Exceptional Physicians and Professionals are the second cornerstone for exceptional healthcare. The best physicians, nurses, and professionals can practice anywhere; attracting and retaining them is critical to a community hospital’s long-term success.
Physicians are the anchor for the healthcare team. A small hospital that aspires to excellence in patient care needs at least two or three dedicated primary care physicians in the community. Note the emphasis on “in the community.” For a primary care physician to be truly wedded to a community, he or she should live there. Not only are they taking care of patients and family members, they are taking care of their community. They are members of a local church, they shop the local grocery stores and belong to boards and community groups as time permits.
What is the secret of attracting and retaining great primary care physicians? First, the hospital must have a great board and excellent CEO. When success with leadership is achieved, the best culture for excellent physicians will flourish. Progressive boards and CEOs know financial subsidies are absolutely necessary to attract great primary care physicians. The days of general practitioners hanging out a shingle are largely over. In today’s highly regulated and financially strapped healthcare system, most primary care physicians want to be employed by their hospital, and this generally means a subsidy will be necessary. Dysfunctional boards and underperforming CEOs complain about subsidies and refuse to offer them. These are the communities that end up with no physicians, or worse, poor quality ones who come and go like the wind.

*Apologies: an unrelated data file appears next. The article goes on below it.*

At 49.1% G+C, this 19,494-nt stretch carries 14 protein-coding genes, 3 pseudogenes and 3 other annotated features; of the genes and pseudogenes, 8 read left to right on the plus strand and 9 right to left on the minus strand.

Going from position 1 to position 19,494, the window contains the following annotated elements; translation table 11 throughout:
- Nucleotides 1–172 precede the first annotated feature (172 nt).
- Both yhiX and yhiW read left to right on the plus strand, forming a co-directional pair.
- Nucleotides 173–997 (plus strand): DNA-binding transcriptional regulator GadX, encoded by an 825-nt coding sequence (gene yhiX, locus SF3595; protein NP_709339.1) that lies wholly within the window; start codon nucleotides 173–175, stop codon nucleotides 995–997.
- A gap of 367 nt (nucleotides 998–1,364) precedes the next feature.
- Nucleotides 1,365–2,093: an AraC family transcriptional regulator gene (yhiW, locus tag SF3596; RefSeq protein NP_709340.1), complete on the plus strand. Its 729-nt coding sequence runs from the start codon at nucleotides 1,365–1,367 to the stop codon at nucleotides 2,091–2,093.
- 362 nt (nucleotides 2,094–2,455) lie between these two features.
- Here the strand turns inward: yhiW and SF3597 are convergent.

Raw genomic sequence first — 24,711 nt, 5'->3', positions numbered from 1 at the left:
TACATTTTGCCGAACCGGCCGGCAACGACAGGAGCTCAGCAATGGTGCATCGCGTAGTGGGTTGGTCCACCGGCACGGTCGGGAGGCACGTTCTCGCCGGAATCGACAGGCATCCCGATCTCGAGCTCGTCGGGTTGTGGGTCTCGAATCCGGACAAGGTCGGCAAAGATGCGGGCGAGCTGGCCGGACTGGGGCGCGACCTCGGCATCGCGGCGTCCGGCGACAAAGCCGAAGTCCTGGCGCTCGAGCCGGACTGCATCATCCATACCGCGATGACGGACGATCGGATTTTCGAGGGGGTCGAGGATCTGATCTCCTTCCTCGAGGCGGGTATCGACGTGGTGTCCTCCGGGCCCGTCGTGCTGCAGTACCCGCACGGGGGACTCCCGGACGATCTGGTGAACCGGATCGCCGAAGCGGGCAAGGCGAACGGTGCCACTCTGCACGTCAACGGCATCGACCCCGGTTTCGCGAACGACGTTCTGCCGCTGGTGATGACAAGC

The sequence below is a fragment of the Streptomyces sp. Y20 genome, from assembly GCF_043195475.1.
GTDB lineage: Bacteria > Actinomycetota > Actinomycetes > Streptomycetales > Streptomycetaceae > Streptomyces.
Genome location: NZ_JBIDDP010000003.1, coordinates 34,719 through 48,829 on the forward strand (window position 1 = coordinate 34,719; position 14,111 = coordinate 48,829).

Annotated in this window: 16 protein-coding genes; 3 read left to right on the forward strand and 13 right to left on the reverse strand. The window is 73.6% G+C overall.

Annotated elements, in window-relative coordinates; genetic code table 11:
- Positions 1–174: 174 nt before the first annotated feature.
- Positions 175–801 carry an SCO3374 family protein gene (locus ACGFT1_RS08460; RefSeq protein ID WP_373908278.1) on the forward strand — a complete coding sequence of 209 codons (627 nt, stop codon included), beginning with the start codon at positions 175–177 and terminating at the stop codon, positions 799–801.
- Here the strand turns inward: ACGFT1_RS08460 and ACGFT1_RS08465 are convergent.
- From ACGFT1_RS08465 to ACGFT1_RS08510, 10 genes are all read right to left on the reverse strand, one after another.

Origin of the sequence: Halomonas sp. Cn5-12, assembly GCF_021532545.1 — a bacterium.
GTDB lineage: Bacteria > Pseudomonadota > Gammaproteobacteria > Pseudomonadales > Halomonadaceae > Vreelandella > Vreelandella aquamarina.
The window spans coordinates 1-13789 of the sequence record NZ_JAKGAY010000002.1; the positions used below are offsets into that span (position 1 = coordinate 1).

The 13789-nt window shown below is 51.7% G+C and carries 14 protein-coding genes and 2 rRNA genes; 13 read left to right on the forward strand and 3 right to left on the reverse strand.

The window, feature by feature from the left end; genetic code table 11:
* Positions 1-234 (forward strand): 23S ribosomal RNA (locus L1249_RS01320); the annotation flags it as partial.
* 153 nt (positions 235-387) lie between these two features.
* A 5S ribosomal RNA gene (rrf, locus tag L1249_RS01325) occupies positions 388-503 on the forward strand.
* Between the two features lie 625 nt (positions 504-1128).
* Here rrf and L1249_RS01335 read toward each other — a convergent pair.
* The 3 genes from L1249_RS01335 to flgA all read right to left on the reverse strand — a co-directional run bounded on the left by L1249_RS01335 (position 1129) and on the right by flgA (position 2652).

High functioning community hospitals have excellent quality specialists available in local clinics, oftentimes coming from larger hospitals some distance away. However, local office hours and clinics can provide excellent specialty care in close partnership with local primary care physicians. Specialty clinics sometimes, but not always, may require financial subsidies as well. The most progressive community hospitals welcome regional specialists in their quest to offer a wide range of clinical services close to home.
Nurses, therapists, pharmacists, imaging and lab technicians, to name a few, round out the community hospital professional staff. As with primary care physicians, they should live in the community and take an active role there. The best performing hospitals are staffed with dedicated local residents who have as their mission to provide the best care possible to friends and neighbors. These professionals should be well paid and valued by hospital leadership.
High functioning community hospitals provide the facilities, equipment, and working environment where the best physicians and professionals aspire to practice. Excellent community hospitals have up to date equipment, clean and safe facilities, and a strong culture of quality and patient customer service. In my experience, not every hospital can have a new building or the latest in medical technology. The best community hospitals find ways to offer the best facility, equipment, and environment possible within their resources. They don’t underspend and make due with outdated equipment. They don’t overspend either, by creating a Taj Mahal hospital when modest facilities are what the community can truly afford.
Excellent boards and CEOs attract the very best physicians and professionals. When excellent leadership is present, excellent physicians and professionals want to join the staff and stay long term in the community. When excellent leadership is not present, great physicians and professionals do not come, or if they do, they do not stay long. It takes superb physicians and professionals to provide excellent care. It takes excellent leadership to attract and keep them.
Michael Rindler is a resident of Apalachicola.